Take the 2-minute tour ×
Stack Overflow is a question and answer site for professional and enthusiast programmers. It's 100% free, no registration required.

For example, if a request is made to a resource and another identical request is made before the first has returned a result, the server returns the result of the first request for the second request as well. This to avoid unnecessary processing on the resource. This is not the same thing as caching/memoization since it only concerns identical requests ongoing in parallel.

Is there a term for the reuse of results for currently ongoing requests to a resource for the purpose of minimizing processing?

share|improve this question

3 Answers 3

up vote 1 down vote accepted

I call it request piggybacking.

share|improve this answer
Since I don't see it as caching (it's only "cached" during the actual request duration), this is the term that comes closest. –  Adam Lindberg May 22 '10 at 13:17
I disagree. Piggybacking is more about reusing a transport channel or packet to carry additional data meant for someone else than the original recipient. Here, it is only about uniquizing the job/task queue. I'd stick to the word "cache/reuse" even though the cache lifespan is efectively zero. Maybe coin up a "zerospan cache" or "instaneous cache". Result-reuse suggested by nos is probably the best here. –  quetzalcoatl Jul 4 '13 at 11:19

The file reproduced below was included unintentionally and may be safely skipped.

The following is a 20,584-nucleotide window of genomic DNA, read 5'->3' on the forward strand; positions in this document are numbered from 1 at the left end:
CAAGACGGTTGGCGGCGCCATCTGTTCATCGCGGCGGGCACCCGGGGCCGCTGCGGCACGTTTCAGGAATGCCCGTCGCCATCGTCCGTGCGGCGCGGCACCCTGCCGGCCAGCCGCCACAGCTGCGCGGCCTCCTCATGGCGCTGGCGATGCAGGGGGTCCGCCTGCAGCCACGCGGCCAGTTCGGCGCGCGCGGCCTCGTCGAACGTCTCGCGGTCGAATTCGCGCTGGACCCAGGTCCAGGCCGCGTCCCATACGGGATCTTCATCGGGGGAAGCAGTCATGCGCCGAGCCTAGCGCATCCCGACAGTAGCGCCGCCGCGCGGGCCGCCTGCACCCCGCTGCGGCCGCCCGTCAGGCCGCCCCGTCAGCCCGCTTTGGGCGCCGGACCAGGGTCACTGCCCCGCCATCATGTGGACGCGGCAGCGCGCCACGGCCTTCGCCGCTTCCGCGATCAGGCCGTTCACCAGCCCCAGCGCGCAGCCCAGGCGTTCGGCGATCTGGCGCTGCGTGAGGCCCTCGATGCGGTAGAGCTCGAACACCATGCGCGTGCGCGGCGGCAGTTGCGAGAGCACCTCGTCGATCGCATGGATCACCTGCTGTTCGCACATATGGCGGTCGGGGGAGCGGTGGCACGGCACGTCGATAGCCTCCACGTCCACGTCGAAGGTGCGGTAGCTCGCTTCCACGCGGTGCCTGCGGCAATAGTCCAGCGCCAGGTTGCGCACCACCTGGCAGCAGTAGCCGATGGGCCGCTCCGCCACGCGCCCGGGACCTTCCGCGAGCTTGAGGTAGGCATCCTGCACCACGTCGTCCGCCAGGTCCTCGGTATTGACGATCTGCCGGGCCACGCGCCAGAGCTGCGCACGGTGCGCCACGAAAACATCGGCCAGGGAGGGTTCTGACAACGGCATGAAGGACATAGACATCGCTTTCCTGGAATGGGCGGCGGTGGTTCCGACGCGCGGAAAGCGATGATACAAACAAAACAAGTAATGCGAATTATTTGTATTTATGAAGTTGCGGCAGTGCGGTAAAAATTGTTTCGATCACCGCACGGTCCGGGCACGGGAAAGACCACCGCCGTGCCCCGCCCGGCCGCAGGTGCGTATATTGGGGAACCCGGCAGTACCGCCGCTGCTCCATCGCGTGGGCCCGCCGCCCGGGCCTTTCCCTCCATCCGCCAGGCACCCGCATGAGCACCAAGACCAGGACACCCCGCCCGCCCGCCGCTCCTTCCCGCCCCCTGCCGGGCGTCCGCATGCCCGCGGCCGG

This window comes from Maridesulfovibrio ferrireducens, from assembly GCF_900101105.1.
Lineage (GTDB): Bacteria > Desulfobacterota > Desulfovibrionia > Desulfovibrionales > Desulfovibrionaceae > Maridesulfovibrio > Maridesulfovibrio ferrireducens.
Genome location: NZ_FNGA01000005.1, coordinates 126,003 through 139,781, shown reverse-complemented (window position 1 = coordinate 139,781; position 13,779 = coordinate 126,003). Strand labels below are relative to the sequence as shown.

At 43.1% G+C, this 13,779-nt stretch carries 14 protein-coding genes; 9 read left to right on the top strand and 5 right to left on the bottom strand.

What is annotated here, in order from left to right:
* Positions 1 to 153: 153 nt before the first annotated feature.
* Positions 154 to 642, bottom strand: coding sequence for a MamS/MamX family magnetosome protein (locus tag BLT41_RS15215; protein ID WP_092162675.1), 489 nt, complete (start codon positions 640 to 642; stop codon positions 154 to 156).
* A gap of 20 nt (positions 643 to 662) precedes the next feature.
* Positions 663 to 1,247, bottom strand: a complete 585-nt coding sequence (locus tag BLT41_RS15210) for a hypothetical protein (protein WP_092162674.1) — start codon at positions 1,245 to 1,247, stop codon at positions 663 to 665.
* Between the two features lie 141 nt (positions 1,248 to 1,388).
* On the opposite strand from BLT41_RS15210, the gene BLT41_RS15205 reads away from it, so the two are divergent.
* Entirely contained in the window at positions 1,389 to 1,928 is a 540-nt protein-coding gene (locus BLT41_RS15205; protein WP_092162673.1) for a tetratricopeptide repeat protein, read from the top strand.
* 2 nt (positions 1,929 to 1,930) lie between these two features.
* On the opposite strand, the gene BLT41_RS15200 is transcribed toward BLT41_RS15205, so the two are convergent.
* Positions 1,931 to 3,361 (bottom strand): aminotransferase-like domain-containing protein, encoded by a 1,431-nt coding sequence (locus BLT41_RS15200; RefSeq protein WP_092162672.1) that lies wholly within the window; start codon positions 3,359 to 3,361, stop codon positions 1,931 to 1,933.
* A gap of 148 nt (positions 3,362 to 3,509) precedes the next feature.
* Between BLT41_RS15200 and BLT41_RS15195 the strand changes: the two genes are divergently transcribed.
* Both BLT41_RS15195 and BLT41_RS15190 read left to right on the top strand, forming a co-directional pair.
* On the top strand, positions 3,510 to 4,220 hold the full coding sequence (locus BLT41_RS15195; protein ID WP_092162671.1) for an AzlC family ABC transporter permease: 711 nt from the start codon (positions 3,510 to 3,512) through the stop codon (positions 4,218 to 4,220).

I call it piggybacking because of what my implementation looks like. It attaches the second request onto the processing thread of the first request. –  Joshua Jul 4 '13 at 15:52

That's really just caching/memoization , with a few restrictions - some might call it result-reuse.

share|improve this answer

If you queue up your requests, the code waiting for the resource can examine the queue to see if there are any identical requests pending and somehow return the same resource for that one too.

Have you done any profiling? I'd bet this is way more work than it is worth.

share|improve this answer
Oh, I doubt that (knock on wood). The system in question is written in Erlang where notifications (messages) are very cheap. The resource is a hardware component which is not very fast. Although you are right in that benchmarking should be done before such a mechanism is put in front of a resource. –  Adam Lindberg Apr 21 '10 at 7:28

Your Answer


By posting your answer, you agree to the privacy policy and terms of service.

Not the answer you're looking for? Browse other questions tagged or ask your own question.